Baking (rec.food.baking) For bakers, would-be bakers, and fans and consumers of breads, pastries, cakes, pies, cookies, crackers, bagels, and other items commonly found in a bakery. Includes all methods of preparation, both conventional and not.

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Old 12-11-2003, 11:36 PM
Chris
 
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Default The Hershey's Wrapper Scandal

The Hershey'sŪ Wrapper Scandal:
Inside the chocolate giant's betrayal
of the American people

Instead of wrapping its chocolate bars in paper, the way it's been
done for almost 70 years, HersheysŪ is now packaging its milk
chocolate in plastic: Exxon Mobil Chemical's BicorŪ 75
CSR-2/ink/adhesive/Metallyte.

The result is packaging that is very hard to open, a poor tasting
chocolate, and the loss of a fine American tradition.


Get the complete story at:

http://www.notwriting.com/commentary.htm


Or, contact Hershey'sŪ Public Relations department and tell them you
want the old wrappers back! You can email them at:




Don't let them get away with this! Make your voice heard today!

Thank you,

Chris Orcutt
NotWriting.com: Stuff one writer does when he should be writing
www.notwriting.com

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Old 13-11-2003, 03:04 AM
alzelt
 
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Default The Hershey's Wrapper Scandal



Chris wrote:

The Hershey'sŪ Wrapper Scandal:
Inside the chocolate giant's betrayal
of the American people

Instead of wrapping its chocolate bars in paper, the way it's been
done for almost 70 years, HersheysŪ is now packaging its milk
chocolate in plastic: Exxon Mobil Chemical's BicorŪ 75
CSR-2/ink/adhesive/Metallyte.

The result is packaging that is very hard to open, a poor tasting
chocolate, and the loss of a fine American tradition.


Get the complete story at:

http://www.notwriting.com/commentary.htm


Or, contact Hershey'sŪ Public Relations department and tell them you
want the old wrappers back! You can email them at:




Don't let them get away with this! Make your voice heard today!

Thank you,

Chris Orcutt
NotWriting.com: Stuff one writer does when he should be writing
www.notwriting.com


Wouldn't it be much easier to buy real chocolate instead of milk chocolate?

--
Alan

"If you reject the food, ignore the customs, fear the religion, and
avoid the people, you might better stay home."
--James Michener

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Old 13-11-2003, 03:34 AM
Alex Rast
 
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Default The Hershey's Wrapper Scandal

at Thu, 13 Nov 2003 03:04:41 GMT in
,
(alzelt) wrote :



Chris wrote:
...
Instead of wrapping its chocolate bars in paper, the way it's been
done for almost 70 years, HersheysŪ is now packaging its milk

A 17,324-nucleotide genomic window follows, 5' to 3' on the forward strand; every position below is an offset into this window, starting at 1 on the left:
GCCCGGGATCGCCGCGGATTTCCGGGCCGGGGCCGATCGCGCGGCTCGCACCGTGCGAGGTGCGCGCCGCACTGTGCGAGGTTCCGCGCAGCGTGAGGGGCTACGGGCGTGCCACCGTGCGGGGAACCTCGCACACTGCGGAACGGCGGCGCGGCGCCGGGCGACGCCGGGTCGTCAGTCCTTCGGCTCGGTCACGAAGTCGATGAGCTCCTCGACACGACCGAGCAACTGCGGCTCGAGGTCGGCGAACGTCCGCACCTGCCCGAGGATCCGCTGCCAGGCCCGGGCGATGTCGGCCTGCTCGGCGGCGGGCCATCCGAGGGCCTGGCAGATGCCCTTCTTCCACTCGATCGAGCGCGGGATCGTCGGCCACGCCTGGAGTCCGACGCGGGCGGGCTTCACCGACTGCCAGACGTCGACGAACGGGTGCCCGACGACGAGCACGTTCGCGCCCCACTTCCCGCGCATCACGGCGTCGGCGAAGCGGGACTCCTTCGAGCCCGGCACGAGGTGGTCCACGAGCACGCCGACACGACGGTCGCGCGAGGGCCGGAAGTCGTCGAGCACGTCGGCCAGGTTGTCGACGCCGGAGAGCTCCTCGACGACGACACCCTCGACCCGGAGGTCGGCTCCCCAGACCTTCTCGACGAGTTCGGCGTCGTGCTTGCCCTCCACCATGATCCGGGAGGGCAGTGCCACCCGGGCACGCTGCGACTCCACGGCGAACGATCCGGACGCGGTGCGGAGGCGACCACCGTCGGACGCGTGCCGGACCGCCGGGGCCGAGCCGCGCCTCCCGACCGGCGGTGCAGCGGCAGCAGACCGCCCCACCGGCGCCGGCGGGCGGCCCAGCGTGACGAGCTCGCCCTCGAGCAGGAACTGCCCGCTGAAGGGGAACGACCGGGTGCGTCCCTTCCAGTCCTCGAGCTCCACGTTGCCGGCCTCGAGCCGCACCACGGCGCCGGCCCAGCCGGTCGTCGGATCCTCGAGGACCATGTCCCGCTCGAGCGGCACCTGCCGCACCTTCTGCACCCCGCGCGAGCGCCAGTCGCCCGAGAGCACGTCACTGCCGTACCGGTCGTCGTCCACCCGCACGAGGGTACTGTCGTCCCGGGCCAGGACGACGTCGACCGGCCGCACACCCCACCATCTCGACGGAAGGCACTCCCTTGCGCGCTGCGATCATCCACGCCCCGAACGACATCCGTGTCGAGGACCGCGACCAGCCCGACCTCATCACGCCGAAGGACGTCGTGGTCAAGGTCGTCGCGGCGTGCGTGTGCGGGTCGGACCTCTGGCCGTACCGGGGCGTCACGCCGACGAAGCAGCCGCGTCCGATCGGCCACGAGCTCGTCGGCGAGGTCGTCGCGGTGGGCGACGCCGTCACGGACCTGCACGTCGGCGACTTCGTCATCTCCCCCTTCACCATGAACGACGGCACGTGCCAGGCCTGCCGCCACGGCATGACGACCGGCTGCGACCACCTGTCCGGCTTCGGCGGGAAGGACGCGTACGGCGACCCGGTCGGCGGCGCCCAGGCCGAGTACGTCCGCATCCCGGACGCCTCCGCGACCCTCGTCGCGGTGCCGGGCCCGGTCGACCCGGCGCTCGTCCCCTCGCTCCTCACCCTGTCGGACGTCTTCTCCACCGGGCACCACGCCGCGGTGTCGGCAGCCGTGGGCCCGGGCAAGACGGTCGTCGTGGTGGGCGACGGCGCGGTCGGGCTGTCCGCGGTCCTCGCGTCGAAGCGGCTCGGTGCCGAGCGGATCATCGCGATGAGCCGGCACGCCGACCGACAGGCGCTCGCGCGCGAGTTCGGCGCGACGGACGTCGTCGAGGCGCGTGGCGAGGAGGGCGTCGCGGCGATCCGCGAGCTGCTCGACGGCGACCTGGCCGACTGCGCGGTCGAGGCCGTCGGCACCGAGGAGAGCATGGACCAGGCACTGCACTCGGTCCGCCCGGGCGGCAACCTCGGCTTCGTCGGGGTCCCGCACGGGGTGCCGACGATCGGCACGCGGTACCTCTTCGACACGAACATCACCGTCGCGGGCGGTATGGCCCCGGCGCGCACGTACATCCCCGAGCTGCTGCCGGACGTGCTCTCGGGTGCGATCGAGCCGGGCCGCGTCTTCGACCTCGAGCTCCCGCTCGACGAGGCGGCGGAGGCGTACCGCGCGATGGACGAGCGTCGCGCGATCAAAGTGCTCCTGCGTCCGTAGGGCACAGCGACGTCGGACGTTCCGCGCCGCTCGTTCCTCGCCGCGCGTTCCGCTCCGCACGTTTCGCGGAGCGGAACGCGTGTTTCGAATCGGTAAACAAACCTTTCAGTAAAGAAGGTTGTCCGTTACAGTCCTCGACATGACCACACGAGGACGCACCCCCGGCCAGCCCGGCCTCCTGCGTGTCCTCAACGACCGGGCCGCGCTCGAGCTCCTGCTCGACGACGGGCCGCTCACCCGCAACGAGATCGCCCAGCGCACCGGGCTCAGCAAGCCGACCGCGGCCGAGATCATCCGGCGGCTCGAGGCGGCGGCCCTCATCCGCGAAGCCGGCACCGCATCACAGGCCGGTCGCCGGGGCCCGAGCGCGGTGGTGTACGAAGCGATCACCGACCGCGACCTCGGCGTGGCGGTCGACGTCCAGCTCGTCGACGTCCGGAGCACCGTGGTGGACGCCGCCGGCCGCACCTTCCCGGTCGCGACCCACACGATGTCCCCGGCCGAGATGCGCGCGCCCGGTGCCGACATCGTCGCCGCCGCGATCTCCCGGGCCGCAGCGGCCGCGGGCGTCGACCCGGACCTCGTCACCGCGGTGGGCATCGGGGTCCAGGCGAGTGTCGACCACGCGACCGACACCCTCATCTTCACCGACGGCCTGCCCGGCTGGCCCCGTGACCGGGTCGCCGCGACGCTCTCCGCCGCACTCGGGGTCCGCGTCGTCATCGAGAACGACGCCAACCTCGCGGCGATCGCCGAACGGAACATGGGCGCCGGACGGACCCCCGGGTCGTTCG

chocolate in plastic: Exxon Mobil Chemical's BicorŪ 75
CSR-2/ink/adhesive/Metallyte.
Don't let them get away with this! Make your voice heard today!

...
Wouldn't it be much easier to buy real chocolate instead of milk
chocolate?


Milk chocolate *is* real chocolate. There's nothing inherently wrong with
the stuff, and some kinds (e.g. Ghirardelli Milk Chocolate, Michel Cluizel
Chocolat Grand Lait Cacao Pur Ile de Java 50%) are really good, too.

However, I agree that it's somewhat immaterial to quibble over any quality
loss in Hershey's - their milk chocolate is really bad to begin with.

More frustrating to me is the introduction of plastic wrappings on a lot of
organic chocolates, especially those from Europe. They advertise boldly on
the label that the wrapping has no aluminum. Now, how does it *improve*
things to go from inert aluminum (which may have tenuous connections to
Alzheimers) to off-gassing plastic (which has known connections to cancers
and other toxic diseases), especially when plastic makes it taste worse
*and* less healthy? If they want to do it right, then they should wrap it
in sealed wax paper or stainless steel foil. However, if they want to cut
costs, why not at least be sufficiently candid as to admit it, or at least
not so disingenuous as to conceal what they've done behind a "no aluminum"
banner?

--
Alex Rast

(remove d., .7, not, and .NOSPAM to reply)
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Old 13-11-2003, 06:37 AM
Isaac Wingfield
 
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Default The Hershey's Wrapper Scandal

In article ,
(Alex Rast) wrote:

at Thu, 13 Nov 2003 03:04:41 GMT in
,
(alzelt) wrote :



Chris wrote:
...
Instead of wrapping its chocolate bars in paper, the way it's been
done for almost 70 years, HersheysŪ is now packaging its milk
chocolate in plastic: Exxon Mobil Chemical's BicorŪ 75
CSR-2/ink/adhesive/Metallyte.
Don't let them get away with this! Make your voice heard today!

...
Wouldn't it be much easier to buy real chocolate instead of milk
chocolate?


Milk chocolate *is* real chocolate. There's nothing inherently wrong with
the stuff, and some kinds (e.g. Ghirardelli Milk Chocolate, Michel Cluizel
Chocolat Grand Lait Cacao Pur Ile de Java 50%) are really good, too.

However, I agree that it's somewhat immaterial to quibble over any quality
loss in Hershey's - their milk chocolate is really bad to begin with.

More frustrating to me is the introduction of plastic wrappings on a lot of
organic chocolates, especially those from Europe. They advertise boldly on
the label that the wrapping has no aluminum. Now, how does it *improve*
things to go from inert aluminum (which may have tenuous connections to
Alzheimers)


Not even tenuous; non-existent.

to off-gassing plastic (which has known connections to cancers
and other toxic diseases), especially when plastic makes it taste worse
*and* less healthy?


Not all plastics outgas; vinyls do, but generally they are not used for
food packaging. The ones that do not, probably do not alter the taste --
except to prevent oxidation and absorption of odors from the
environment. If you like what those do to the taste, plastic will be a
problem.

If they want to do it right, then they should wrap it
in sealed wax paper or stainless steel foil.


Neither of which will prevent outside contaminants anywhere near as well
as *proper* plastic packaging.

However, if they want to cut
costs, why not at least be sufficiently candid as to admit it, or at least
not so disingenuous as to conceal what they've done behind a "no aluminum"